Lovely to talk to you briefly 10 days ago. Hope your London trip was a success. Hope things are going well on the home front too. It’s tough and we are all getting older!
I am a great fan of the US economist Paul Krugman – I read his blog most days. I attach a link and his second piece on the euro is excellent and shows that morality tales don’t work.
Looking forward to seeing you all in late December. It will be lots of fun. I am taking a couple of days off this week to go down to Wareham to do some chores and a few walks. Will be a lovely break.
Thanks for the tip. Fun to be pursuing this line! I tried reading Krugman’s stuff, but it is stuffed with a language I don’t speak. I’m not sure I understand any of it really. All I get is the feeling that he is pushing me into a certain camp when he uses the morality tale phrase. I am not sure I would put myself in that camp, were I to feel confident about what it is he is saying. On the other hand he appears surprisingly simplistic about his use of the word morality. Morality is a more subtle word than he appears to allow.
If morality is defined as the set of practices we can judge either wrong or right from a particular point of view, no action on our part can ever escape a moral dimension. His rejection of the morality tale approach is, as such, already a moral position and all the more worrying in his attempt to disguise it. I worry about people like that. In all their cleverness they know not what they
Allowing Greece and Italy into the Euro was questionable at the time. It was a political decision to let them in. I am glad they are in. I do not want to throw them out. However, we should stop spending more than we have. The fact is that Ireland is making a recovery now that it is disciplining itself. America on the other hand is slowly sinking into a quagmire of bipolar quibbling weighed down by its astronomical debt. Spain is bravely trying to hold itself out of the swamp and may succeed. England shouts in the desert and is suitably ignored by everyone. Let’s face it, its place in Europe is one where it tries to have its cake and eat it. It would be better for England and Europe for it to leave the Union altogether as it obviously does not feel happy in it. Moreover, reading the newspapers in London when I was over, I had my nose rubbed in the English blinkered obsession with blaming the Germans. It is rather old-hat and in bad taste. I personally rather admire Angela Merkel, she doesn’t have the Teutonic feel that Margaret Thatcher had, and she isn’t giving in to the French and all the other clever clods who haven’t got a clue above and beyond their thin diploma. For every Paul Krugman there is another “famous” economist who says the exact opposite: Keep inflation low, don’t go for easy spectacular options which will merely postpone the problem and allow social profligacy to become a chronic habit, spend less. That is language I can understand.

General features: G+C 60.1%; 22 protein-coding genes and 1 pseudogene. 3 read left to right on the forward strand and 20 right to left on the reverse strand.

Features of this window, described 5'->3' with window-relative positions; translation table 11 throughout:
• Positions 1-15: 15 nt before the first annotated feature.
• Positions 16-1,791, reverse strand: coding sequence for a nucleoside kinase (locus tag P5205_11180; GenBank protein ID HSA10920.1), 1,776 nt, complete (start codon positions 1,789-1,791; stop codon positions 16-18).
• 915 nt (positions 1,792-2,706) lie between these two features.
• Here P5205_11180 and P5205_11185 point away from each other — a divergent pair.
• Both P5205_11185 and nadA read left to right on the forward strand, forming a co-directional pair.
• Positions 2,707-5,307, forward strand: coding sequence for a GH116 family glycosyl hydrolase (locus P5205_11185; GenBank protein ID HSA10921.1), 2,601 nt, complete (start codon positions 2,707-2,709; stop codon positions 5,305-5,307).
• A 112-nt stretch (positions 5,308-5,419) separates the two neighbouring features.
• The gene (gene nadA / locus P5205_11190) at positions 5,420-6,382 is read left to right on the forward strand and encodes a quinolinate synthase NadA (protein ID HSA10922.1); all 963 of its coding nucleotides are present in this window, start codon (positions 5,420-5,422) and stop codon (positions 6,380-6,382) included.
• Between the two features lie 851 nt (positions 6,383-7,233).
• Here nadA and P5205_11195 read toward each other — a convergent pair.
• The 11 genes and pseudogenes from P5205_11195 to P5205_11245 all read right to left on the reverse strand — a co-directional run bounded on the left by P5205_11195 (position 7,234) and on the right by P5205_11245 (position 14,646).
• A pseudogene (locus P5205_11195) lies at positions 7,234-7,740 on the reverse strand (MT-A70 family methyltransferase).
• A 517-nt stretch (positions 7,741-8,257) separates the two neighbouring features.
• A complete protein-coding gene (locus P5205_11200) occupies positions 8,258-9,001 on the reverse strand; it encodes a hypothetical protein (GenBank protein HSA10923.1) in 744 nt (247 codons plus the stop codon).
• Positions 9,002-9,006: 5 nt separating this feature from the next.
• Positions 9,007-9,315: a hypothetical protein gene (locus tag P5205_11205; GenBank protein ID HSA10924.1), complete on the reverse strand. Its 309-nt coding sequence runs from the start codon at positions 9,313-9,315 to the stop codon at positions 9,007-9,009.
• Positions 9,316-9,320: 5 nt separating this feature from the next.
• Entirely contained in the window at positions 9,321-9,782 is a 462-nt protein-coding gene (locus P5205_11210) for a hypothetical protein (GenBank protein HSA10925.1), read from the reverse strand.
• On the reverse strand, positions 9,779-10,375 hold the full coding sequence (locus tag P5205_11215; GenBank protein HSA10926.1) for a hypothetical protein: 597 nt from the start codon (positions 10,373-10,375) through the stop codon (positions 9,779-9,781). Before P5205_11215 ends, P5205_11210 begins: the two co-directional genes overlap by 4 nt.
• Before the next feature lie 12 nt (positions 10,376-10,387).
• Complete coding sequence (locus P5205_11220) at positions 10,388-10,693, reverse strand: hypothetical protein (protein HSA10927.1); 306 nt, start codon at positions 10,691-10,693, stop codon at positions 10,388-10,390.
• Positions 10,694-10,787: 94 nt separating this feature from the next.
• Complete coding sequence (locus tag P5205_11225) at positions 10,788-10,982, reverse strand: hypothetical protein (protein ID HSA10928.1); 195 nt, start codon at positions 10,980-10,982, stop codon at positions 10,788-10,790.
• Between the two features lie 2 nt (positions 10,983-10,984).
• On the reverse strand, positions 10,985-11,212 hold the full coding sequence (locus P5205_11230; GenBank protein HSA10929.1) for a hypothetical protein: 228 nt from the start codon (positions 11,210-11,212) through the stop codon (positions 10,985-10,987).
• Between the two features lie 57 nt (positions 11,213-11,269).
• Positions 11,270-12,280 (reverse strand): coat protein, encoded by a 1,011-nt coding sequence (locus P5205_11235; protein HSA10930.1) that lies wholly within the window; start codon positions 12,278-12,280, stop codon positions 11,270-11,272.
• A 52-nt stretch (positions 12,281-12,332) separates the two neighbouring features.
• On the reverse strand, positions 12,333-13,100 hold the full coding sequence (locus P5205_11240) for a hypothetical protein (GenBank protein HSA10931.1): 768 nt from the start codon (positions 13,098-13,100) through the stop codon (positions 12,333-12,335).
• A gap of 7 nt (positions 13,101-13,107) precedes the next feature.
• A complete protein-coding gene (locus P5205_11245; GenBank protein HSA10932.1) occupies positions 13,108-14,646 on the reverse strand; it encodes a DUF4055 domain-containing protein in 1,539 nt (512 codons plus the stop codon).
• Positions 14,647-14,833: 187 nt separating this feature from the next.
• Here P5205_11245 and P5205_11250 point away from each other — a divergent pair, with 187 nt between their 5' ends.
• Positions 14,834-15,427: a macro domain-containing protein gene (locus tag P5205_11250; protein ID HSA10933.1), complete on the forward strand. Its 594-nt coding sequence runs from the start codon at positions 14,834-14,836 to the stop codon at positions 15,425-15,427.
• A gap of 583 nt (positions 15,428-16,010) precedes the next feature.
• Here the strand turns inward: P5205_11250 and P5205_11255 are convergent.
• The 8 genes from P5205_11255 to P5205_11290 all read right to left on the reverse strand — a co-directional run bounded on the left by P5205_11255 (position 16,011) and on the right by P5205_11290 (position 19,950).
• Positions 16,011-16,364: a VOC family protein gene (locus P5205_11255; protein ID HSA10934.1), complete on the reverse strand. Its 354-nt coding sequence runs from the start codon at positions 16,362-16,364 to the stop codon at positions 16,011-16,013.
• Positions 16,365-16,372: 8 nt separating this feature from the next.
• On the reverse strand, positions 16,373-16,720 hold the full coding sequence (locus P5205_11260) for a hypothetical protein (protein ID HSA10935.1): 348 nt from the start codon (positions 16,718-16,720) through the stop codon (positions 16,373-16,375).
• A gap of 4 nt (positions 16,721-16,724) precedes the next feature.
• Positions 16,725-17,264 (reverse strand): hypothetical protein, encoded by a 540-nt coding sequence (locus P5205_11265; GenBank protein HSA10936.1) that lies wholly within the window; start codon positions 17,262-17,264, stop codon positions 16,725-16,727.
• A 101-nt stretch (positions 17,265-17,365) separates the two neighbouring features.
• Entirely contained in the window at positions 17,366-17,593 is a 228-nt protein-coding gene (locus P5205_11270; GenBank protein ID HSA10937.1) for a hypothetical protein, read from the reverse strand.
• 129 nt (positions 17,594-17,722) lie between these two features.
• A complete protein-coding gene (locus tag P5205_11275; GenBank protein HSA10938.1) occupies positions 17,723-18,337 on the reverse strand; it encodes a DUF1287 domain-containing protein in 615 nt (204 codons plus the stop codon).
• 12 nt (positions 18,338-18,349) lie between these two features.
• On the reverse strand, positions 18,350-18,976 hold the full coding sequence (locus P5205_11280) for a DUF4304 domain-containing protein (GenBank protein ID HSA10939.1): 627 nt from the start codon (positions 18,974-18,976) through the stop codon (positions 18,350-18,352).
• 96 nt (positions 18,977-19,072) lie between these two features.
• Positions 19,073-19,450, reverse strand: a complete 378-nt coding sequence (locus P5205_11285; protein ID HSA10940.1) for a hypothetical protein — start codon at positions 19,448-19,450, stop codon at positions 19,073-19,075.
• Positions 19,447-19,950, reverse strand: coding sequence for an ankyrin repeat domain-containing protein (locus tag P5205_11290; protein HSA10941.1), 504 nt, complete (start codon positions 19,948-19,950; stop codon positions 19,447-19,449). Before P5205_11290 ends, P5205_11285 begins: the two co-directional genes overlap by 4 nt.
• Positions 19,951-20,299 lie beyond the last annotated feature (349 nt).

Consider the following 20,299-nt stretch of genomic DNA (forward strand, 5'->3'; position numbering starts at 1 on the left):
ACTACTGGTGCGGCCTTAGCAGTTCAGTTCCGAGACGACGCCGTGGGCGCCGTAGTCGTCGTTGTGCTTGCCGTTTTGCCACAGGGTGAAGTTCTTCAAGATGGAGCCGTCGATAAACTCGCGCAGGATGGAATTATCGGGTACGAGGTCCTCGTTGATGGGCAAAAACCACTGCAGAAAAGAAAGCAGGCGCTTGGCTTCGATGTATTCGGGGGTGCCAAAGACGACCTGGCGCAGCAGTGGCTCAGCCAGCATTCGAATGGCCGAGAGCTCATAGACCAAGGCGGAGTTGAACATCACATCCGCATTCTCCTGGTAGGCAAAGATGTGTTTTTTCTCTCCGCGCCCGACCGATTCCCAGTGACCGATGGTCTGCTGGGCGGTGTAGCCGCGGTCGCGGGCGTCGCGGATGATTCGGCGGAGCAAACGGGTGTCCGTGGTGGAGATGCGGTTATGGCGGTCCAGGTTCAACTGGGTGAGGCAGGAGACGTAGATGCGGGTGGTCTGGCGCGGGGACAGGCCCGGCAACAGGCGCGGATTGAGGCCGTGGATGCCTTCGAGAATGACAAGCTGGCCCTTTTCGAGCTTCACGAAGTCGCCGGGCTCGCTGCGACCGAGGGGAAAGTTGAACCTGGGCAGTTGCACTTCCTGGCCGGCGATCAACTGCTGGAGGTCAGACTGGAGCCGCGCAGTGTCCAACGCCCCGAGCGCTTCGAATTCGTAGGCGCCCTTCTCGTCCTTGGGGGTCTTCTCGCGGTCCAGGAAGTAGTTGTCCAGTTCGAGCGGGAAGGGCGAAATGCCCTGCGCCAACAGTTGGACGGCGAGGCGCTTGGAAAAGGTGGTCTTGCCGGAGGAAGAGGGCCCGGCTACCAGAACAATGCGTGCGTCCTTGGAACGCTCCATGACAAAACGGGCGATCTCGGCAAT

Capitalism, probably, like democracy, the best of a bad lot, itself has no moral dimension, but whatever is done in its name always has. This is also true for any other ideology. (And contrary to popular opinion capitalism is as much an ideology as any other political or economic view) It has its advantages, but it has clear disadvantages in that it gives near free reign to our most unattractive quality, namely that of greed. Greed keeping global food prices artificially high is quite simply wrong. Greed postponing action to improve our own environment is also wrong. Greed allowing its further destruction verges on the genocidal. Borrowing money which you cannot afford to pay back is not a good idea. I am no particular fan of Germans, The English, The Dutch, Italians, Greeks, The French or indeed the Belgians. There are nice people and greedy people among them all. The greedy ones are, quite simply, horrible even though their manner may be charming, even when they are being pleasant while sharing a beer.
I feel a great sympathy with the demonstrators in Wall Street and elsewhere, even though I myself, like them, have no clue what it is I want to demonstrate against. I suppose I want to demonstrate against our obsession with money and everything that is wrong with the world. If anything, I want more morality in our economics, with which I mean a more subtle weighing of policy to make society what I feel it should be: a place where everyone is given a comfortable place and a chance at dignity.